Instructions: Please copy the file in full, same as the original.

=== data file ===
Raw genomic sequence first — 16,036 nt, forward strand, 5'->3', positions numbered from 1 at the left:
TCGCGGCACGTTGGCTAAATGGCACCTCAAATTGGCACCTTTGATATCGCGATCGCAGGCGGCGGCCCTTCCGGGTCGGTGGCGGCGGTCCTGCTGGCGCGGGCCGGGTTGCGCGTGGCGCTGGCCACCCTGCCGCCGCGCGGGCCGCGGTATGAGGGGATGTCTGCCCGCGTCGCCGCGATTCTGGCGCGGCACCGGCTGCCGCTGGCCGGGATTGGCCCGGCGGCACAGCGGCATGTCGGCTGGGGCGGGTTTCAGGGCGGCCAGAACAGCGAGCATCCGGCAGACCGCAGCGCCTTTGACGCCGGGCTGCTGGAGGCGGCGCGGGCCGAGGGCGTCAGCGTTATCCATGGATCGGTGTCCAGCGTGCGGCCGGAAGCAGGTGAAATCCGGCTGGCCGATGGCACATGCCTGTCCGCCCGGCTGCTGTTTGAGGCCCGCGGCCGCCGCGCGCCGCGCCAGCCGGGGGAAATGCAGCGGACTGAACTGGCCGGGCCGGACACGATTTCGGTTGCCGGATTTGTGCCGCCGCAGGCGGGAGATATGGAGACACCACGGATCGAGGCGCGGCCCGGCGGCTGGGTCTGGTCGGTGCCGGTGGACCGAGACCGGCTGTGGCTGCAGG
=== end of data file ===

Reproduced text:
Raw genomic sequence first — 16,036 nt, forward strand, 5'->3', positions numbered from 1 at the left:
TCGCGGCACGTTGGCTAAATGGCACCTCAAATTGGCACCTTTGATATCGCGATCGCAGGCGGCGGCCCTTCCGGGTCGGTGGCGGCGGTCCTGCTGGCGCGGGCCGGGTTGCGCGTGGCGCTGGCCACCCTGCCGCCGCGCGGGCCGCGGTATGAGGGGATGTCTGCCCGCGTCGCCGCGATTCTGGCGCGGCACCGGCTGCCGCTGGCCGGGATTGGCCCGGCGGCACAGCGGCATGTCGGCTGGGGCGGGTTTCAGGGCGGCCAGAACAGCGAGCATCCGGCAGACCGCAGCGCCTTTGACGCCGGGCTGCTGGAGGCGGCGCGGGCCGAGGGCGTCAGCGTTATCCATGGATCGGTGTCCAGCGTGCGGCCGGAAGCAGGTGAAATCCGGCTGGCCGATGGCACATGCCTGTCCGCCCGGCTGCTGTTTGAGGCCCGCGGCCGCCGCGCGCCGCGCCAGCCGGGGGAAATGCAGCGGACTGAACTGGCCGGGCCGGACACGATTTCGGTTGCCGGATTTGTGCCGCCGCAGGCGGGAGATATGGAGACACCACGGATCGAGGCGCGGCCCGGCGGCTGGGTCTGGTCGGTGCCGGTGGACCGAGACCGGCTGTGGCTGCAGG